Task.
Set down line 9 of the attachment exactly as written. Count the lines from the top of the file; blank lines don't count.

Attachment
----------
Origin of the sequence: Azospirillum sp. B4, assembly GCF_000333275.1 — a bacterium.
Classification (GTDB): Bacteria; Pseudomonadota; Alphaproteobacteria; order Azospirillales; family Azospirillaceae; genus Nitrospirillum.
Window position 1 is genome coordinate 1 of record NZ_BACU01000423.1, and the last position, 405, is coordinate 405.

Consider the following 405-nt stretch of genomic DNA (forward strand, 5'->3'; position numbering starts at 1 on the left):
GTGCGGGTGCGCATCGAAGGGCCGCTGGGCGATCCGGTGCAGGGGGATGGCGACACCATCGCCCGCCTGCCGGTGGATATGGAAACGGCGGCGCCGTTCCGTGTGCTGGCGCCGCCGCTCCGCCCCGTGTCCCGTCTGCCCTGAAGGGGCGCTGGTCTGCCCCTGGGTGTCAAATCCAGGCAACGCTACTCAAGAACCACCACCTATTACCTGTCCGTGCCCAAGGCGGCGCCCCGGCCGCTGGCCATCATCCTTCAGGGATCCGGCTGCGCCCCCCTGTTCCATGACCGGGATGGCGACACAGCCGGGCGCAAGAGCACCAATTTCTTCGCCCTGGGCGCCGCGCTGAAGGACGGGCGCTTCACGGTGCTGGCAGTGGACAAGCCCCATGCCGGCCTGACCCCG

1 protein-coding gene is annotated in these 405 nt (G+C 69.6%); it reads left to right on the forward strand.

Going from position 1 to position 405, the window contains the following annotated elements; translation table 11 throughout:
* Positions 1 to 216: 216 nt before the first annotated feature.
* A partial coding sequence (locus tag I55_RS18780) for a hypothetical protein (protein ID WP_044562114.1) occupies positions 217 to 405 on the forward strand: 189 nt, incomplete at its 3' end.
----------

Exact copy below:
* A partial coding sequence (locus tag I55_RS18780) for a hypothetical protein (protein ID WP_044562114.1) occupies positions 217 to 405 on the forward strand: 189 nt, incomplete at its 3' end.